Scott Wiley, another classmate, also works for his dad at Wiley Services Heating & Air. It’s fun that we’re all like friendly competitors and we can push each other in the classroom to be the first to solve problems and fix the systems.

Go Build Alabama: How does your job at Swinson prepare you to learn and become a better professional technician?

Byrd: It’s a small company, and we only have three full time technicians. Mr. P (Pete Swinson) has been great and has told me I would be working with them so I can keep learning before I get my own truck get out there on my own.

In fact, earlier this summer the air conditioner at my family’s house went out. It was throwing codes and we didn’t know what was going on, so I called Mr. P and he walked me through some steps. With his help I had the AC working again within 30 min. So, the training and experience really pays off and my parents were pretty excited about it.

Go Build Alabama: What’s your opinion towards college?

Byrd: My plan has always been to go back to school, and I would like to stay in the trades and advance my skills. My current employer has already told me they would save a spot for me to finish my education and come back and work.

Go Build Alabama: 5 years down the road, where do you see yourself?

I guess I want to start my career and live my life. Make some money.

Byrd: 5-10 years I want to be graduated from college, in my own van, making good money and helping people out fixing their air conditioning. I guess I want to start my career and live my life. Make some money.

Go Build Alabama: How has Go Build helped influence your opinions of the industry?

Byrd: I started out just seeing Go Build stickers and materials around the classroom, but got to know Go Build because they would have speakers at our competitions. Each of the speakers would share information with us about the industry, and they all talked about how the jobs are, and that the industry is looking to hire people like me.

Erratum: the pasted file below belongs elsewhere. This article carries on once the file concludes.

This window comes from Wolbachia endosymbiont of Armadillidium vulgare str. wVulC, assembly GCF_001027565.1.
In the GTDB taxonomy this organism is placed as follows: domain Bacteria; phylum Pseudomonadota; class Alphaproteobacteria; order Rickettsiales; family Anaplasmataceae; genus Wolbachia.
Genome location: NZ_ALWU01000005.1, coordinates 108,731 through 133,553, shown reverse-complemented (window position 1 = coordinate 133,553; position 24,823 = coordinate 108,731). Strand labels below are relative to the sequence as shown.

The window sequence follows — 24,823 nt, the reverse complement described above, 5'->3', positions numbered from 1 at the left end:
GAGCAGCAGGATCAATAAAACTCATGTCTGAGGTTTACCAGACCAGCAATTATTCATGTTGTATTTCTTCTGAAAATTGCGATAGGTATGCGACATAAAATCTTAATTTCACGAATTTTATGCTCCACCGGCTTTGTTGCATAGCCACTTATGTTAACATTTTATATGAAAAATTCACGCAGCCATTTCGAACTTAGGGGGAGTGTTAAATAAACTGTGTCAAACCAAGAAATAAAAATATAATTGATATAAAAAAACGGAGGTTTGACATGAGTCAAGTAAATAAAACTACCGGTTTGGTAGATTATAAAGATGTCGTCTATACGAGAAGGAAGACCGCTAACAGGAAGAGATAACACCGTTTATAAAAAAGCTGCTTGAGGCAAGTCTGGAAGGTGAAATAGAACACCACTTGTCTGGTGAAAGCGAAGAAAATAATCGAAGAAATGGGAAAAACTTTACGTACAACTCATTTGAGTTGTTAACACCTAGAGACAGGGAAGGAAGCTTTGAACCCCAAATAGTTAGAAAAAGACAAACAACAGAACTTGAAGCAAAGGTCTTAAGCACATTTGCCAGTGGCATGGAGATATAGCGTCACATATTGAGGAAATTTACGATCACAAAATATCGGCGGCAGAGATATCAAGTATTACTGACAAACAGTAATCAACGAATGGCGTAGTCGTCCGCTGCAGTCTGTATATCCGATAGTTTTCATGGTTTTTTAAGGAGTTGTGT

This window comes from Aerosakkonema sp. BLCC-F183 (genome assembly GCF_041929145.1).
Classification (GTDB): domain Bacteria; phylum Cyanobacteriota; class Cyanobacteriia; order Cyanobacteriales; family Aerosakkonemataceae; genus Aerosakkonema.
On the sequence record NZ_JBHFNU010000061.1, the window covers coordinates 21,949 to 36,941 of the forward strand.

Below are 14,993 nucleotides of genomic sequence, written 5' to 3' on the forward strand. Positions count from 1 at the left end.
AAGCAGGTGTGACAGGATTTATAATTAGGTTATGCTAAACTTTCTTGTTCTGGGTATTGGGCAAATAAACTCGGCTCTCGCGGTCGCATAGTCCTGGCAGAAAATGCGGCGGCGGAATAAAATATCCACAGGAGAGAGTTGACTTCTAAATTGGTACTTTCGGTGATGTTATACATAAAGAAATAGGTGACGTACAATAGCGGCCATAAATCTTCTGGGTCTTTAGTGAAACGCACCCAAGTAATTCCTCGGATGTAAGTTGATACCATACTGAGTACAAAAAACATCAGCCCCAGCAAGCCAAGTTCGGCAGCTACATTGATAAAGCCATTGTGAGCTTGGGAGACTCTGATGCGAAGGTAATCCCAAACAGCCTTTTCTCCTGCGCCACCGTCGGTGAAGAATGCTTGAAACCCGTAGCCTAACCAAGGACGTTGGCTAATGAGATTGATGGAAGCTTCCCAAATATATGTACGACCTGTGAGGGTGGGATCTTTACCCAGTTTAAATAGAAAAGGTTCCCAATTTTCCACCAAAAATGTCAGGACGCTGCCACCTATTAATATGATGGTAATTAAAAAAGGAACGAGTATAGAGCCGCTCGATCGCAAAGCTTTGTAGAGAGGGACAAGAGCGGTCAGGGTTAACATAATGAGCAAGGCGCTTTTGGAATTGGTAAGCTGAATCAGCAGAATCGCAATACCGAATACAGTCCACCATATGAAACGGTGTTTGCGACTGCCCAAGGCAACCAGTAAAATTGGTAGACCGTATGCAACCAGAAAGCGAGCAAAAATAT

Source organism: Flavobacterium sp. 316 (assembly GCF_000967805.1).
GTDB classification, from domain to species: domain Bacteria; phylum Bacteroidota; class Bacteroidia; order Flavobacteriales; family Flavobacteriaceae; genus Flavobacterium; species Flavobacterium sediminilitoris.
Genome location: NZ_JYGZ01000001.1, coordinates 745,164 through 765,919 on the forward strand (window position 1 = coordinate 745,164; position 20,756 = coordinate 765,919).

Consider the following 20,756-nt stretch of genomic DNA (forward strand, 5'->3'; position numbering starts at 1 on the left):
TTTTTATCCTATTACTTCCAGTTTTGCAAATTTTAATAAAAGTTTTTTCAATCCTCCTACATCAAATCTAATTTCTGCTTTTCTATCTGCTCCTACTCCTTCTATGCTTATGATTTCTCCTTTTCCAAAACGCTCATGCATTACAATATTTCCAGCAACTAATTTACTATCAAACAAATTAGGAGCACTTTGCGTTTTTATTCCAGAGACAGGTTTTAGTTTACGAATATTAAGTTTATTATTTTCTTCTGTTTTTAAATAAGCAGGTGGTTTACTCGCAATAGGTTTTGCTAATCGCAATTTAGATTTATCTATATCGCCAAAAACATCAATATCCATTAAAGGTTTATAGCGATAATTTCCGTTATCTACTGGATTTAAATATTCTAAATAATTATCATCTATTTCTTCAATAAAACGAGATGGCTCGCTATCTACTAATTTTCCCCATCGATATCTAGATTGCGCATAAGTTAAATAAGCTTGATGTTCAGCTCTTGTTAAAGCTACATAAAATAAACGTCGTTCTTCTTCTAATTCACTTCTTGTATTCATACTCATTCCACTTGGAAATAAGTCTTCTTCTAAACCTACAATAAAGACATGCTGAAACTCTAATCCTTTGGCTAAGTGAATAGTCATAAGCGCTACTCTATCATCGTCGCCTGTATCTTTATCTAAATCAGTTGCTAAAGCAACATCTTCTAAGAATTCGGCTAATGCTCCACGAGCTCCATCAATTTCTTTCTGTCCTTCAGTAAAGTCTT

I also learned that a lot of people are retiring and most people my age aren’t comfortable with the the work required to make a good living in this field. Me personally, I don’t mind it. I actually enjoy hard work.

Go Build Alabama: What advice do you have for other students who might be considering jobs in construction?

Byrd: My advice is to experience the field just once. It’s okay if you don’t like it. This isn’t for everyone. But, it’s important to experience the work for yourself and not be afraid to try new things.

I used to have another job working for a t-shirt apparel company in the warehouse doing general labor. When I was there, I was inside all day, and I wasn’t happy. I also didn’t make as much money. Now, I love being able to work outside with Mr. P and Swinson’s, and I’m able to get paid good money every week.

If you want to know, I was making $7.25 for the t-shirt company, and in my first summer working with Swinson I made $12 an hour with no experience. I’m making even more than that now and have room to grow.